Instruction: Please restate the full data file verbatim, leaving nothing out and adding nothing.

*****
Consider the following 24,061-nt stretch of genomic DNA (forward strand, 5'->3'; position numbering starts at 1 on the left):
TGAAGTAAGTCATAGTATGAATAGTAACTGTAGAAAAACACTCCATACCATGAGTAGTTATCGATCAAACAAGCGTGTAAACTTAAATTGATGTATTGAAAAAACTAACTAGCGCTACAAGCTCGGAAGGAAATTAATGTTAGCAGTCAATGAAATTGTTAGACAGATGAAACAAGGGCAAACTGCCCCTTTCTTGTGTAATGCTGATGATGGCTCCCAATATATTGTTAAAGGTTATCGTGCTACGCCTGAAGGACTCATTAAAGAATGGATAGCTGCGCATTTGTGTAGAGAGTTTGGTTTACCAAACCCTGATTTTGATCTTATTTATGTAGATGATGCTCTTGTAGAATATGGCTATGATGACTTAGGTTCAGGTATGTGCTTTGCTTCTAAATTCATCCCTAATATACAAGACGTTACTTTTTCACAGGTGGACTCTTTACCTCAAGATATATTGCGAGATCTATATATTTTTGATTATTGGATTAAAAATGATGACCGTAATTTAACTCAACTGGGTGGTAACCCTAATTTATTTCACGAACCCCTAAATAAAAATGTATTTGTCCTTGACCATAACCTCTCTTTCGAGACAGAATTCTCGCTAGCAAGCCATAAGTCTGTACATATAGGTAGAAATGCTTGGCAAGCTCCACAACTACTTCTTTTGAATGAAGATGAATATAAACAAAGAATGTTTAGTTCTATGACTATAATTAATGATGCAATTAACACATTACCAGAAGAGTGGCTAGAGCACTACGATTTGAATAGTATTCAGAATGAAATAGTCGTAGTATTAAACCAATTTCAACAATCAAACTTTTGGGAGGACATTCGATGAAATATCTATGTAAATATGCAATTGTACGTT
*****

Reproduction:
Consider the following 24,061-nt stretch of genomic DNA (forward strand, 5'->3'; position numbering starts at 1 on the left):
TGAAGTAAGTCATAGTATGAATAGTAACTGTAGAAAAACACTCCATACCATGAGTAGTTATCGATCAAACAAGCGTGTAAACTTAAATTGATGTATTGAAAAAACTAACTAGCGCTACAAGCTCGGAAGGAAATTAATGTTAGCAGTCAATGAAATTGTTAGACAGATGAAACAAGGGCAAACTGCCCCTTTCTTGTGTAATGCTGATGATGGCTCCCAATATATTGTTAAAGGTTATCGTGCTACGCCTGAAGGACTCATTAAAGAATGGATAGCTGCGCATTTGTGTAGAGAGTTTGGTTTACCAAACCCTGATTTTGATCTTATTTATGTAGATGATGCTCTTGTAGAATATGGCTATGATGACTTAGGTTCAGGTATGTGCTTTGCTTCTAAATTCATCCCTAATATACAAGACGTTACTTTTTCACAGGTGGACTCTTTACCTCAAGATATATTGCGAGATCTATATATTTTTGATTATTGGATTAAAAATGATGACCGTAATTTAACTCAACTGGGTGGTAACCCTAATTTATTTCACGAACCCCTAAATAAAAATGTATTTGTCCTTGACCATAACCTCTCTTTCGAGACAGAATTCTCGCTAGCAAGCCATAAGTCTGTACATATAGGTAGAAATGCTTGGCAAGCTCCACAACTACTTCTTTTGAATGAAGATGAATATAAACAAAGAATGTTTAGTTCTATGACTATAATTAATGATGCAATTAACACATTACCAGAAGAGTGGCTAGAGCACTACGATTTGAATAGTATTCAGAATGAAATAGTCGTAGTATTAAACCAATTTCAACAATCAAACTTTTGGGAGGACATTCGATGAAATATCTATGTAAATATGCAATTGTACGTT